3 Simple Tips to Maintaining a Rock-Solid Software Architecture

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I have some good news and I have some bad news. First, the good news: Most smart development teams invest a lot of time designing a rock-solid architecture before the first line of code is even written for a new application. Now, the bad news: Once the architecture is designed, the conversation about it often ends. It’s built and then forgotten while the team runs off and builds the app, or when the application is transferred to a new development team.

Thoughtfully designed architectures with solid design principles might begin to degrade almost the instant they are implemented. How can a team maintain a proper architecture, iteration after iteration? There’s really only one way and that is to implement an “architecture status check” after each new component is built and integrated.

Here are three best practices I’ve seen in play at mature shops that perform a regular architecture status check. In the end, these steps ensure a resilient architecture:

  1. Check your architecture at the speed of your development cycle. IT leaders in large organizations must be certain that the software architectural design is being implemented and adhered to. But in an era when more developers are deploying and coding faster than ever, one architectural review per quarter is not going cut it. Architectural reviews need to happen at the speed of your development teams’ deployment.
  2. Don’t assume the architecture is stable. It's important that the architecture stay stable for development teams who deploy new builds quickly to meet design deadlines. They’re focusing on the coding of the new application or updates. But here’s the problem: They’re assuming that if the architecture is deployed, it must be stable. Again, if we agree that application architectures start to degrade as soon as they’re deployed, that is a flawed assumption. Define architectural guidelines at the beginning of your project, and then do consistent checks with each new iteration of your application to ensure they’re being upheld.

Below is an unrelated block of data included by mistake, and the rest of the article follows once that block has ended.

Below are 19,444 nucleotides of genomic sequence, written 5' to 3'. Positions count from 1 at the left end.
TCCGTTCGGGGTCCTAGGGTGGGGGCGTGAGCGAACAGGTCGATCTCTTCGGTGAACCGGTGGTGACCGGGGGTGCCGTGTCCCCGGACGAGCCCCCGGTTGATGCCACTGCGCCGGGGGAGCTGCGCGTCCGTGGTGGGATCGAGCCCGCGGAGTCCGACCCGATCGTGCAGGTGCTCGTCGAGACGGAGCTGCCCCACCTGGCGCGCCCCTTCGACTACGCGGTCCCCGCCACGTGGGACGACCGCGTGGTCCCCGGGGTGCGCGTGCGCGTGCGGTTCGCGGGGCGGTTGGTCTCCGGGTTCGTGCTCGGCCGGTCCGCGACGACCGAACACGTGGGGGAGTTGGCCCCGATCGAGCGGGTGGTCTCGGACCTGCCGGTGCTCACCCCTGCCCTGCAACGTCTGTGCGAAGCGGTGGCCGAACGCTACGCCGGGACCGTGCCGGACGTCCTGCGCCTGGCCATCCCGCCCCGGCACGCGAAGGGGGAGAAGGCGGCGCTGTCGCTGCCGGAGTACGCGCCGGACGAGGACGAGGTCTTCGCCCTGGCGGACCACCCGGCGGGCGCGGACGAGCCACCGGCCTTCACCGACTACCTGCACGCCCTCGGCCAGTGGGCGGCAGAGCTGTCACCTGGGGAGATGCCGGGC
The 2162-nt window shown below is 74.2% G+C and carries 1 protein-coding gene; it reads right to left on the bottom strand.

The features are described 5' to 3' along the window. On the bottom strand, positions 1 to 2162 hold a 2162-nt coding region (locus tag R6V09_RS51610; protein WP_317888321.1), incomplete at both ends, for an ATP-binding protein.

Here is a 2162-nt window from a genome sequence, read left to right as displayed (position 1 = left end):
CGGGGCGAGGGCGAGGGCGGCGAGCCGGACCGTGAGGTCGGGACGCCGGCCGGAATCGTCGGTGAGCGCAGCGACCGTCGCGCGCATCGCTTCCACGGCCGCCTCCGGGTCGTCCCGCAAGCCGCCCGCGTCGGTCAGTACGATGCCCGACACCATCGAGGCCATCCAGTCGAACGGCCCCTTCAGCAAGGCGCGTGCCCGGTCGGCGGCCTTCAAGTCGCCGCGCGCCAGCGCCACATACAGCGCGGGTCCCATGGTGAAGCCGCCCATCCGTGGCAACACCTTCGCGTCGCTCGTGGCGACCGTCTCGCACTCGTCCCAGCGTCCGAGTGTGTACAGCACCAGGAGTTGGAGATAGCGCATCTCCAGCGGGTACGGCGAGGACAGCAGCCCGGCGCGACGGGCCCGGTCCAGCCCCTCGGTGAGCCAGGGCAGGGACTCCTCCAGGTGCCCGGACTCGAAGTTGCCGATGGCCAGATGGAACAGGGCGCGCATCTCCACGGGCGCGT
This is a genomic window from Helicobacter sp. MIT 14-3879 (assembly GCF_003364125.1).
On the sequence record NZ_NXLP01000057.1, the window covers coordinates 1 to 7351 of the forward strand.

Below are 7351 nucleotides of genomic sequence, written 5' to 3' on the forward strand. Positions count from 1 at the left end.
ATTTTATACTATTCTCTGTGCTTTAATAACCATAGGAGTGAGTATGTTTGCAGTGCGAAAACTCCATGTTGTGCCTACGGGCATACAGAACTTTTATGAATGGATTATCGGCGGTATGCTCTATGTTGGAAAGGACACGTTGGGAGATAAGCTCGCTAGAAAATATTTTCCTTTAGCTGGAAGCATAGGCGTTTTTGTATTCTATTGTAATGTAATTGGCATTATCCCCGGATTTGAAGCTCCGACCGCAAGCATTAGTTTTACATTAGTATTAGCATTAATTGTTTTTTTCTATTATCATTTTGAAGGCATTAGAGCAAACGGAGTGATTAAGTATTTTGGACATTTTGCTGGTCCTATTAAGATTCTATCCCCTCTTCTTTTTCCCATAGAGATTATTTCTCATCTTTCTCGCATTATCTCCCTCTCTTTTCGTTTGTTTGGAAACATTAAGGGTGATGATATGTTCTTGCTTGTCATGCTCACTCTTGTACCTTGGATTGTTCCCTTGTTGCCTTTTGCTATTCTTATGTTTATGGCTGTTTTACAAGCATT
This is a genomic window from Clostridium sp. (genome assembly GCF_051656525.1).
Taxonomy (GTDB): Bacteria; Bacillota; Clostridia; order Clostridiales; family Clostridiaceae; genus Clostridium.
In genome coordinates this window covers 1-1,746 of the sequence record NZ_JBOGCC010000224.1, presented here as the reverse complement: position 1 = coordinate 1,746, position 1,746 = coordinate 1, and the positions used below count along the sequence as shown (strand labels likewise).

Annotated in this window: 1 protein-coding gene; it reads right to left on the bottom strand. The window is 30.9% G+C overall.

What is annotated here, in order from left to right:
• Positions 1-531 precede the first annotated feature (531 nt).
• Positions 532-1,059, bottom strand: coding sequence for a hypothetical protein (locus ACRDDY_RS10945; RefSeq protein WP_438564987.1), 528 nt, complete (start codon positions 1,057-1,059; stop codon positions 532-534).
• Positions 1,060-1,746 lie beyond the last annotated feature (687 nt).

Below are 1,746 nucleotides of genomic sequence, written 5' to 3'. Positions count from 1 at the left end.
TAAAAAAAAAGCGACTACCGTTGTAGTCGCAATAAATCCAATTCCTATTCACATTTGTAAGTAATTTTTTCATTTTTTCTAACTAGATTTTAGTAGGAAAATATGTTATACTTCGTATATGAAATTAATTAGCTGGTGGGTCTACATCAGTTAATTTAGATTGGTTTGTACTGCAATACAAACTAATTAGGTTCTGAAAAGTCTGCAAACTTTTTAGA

3. Use feedback loops. One easy way to set up these checks is to implement a quick feedback loop at the end of each development phase about the last changes made to determine if the code is compliant with the architecture. If not, insert a remediation string. Some architecture violations will require immediate remediation because they might impact the application security or performance. Other ones can be integrated in a future dedicated sprint if you’re using agile methodology, or in another development phase. This way, your team can forget about code review and have a checker that will warn them if they go beyond a barrier.

At the end of the day, maintaining application architectures is about measurement and communication. It’s not like you have to set it up with a Twitter account to tweet the architecture’s status every 15 minutes. But architectural compliance should certainly be examined at crucial development phases and before new upgrades.

When it comes to architectural designs, “set it and forget it” is a recipe for disaster -- one that can and should be avoided. Why design the architecture in the first place if the team is not required to work within the design’s framework? Implementing a best practice of goals and checks can ensure that a properly built architecture will stay that way iteration after iteration.

Now I hear some of you groaning that checking the architecture can be a time-consuming and painstaking process. But that’s not true. At least, not since CAST released its Architecture Checker. There’s a reason why I’m so passionate about checking architecture status. It’s because I spend most of my day dealing with the issues that an unchecked software architecture causes for development teams. I encourage you to try our Architecture Checker, and if you have any questions, feel free to email me.

 

Razak Ellafi Innovation, Numérique & Marketing
Former advisor to Najat Vallaud-Belkacem, French government minister for education, higher education and research, in charge of digital communication and previously innovation. Prior to working for the Executive Office of Najat Vallaud-Belkacem, working as Product Manager with CAST, I defined and successfully launched several innovative digital and IT governance products.
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